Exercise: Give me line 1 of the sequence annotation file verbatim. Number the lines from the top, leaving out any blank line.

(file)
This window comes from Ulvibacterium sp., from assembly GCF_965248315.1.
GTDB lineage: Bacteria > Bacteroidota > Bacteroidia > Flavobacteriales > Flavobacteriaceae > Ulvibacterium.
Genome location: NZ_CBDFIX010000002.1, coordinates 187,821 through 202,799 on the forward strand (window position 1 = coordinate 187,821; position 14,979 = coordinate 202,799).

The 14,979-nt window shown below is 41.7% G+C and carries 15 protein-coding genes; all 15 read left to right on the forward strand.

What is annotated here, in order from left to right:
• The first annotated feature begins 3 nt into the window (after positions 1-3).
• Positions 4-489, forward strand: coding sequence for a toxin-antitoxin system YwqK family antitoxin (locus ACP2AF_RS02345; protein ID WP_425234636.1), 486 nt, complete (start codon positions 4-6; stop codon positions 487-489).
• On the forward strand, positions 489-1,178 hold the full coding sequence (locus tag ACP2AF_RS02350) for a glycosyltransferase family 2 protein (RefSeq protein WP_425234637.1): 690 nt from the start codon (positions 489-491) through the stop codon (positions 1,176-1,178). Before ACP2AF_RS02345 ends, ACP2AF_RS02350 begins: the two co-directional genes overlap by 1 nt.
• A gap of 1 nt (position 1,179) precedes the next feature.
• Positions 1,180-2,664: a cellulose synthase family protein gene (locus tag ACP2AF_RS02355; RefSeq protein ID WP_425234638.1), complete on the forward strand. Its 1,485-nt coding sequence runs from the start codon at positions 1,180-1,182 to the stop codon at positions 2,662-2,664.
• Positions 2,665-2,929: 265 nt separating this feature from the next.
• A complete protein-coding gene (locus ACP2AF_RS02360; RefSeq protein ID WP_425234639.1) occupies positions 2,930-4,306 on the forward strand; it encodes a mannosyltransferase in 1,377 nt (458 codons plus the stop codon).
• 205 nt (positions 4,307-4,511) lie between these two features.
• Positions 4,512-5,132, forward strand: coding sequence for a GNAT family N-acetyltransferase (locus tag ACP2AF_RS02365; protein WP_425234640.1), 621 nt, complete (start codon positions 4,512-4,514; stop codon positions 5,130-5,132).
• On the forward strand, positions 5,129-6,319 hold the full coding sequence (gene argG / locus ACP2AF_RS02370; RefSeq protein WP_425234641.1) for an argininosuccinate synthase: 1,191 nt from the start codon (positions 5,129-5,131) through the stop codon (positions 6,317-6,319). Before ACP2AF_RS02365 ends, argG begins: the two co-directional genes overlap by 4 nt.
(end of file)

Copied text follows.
This window comes from Ulvibacterium sp., from assembly GCF_965248315.1.